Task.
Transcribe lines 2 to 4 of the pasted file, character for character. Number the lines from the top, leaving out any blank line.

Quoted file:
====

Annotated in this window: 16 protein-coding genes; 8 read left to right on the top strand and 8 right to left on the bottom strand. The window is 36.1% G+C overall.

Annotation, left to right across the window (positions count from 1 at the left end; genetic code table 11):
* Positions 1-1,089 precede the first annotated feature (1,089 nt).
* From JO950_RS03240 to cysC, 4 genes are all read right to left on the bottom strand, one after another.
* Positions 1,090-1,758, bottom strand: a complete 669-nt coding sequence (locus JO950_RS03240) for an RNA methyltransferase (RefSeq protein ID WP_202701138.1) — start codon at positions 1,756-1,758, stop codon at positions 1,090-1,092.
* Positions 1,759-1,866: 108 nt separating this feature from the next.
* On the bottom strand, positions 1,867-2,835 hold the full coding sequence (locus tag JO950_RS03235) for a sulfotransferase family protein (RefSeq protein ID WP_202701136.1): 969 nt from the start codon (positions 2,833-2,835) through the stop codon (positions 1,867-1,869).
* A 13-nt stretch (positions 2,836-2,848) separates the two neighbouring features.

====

Annotation, left to right across the window (positions count from 1 at the left end; genetic code table 11):
* Positions 1-1,089 precede the first annotated feature (1,089 nt).
* From JO950_RS03240 to cysC, 4 genes are all read right to left on the bottom strand, one after another.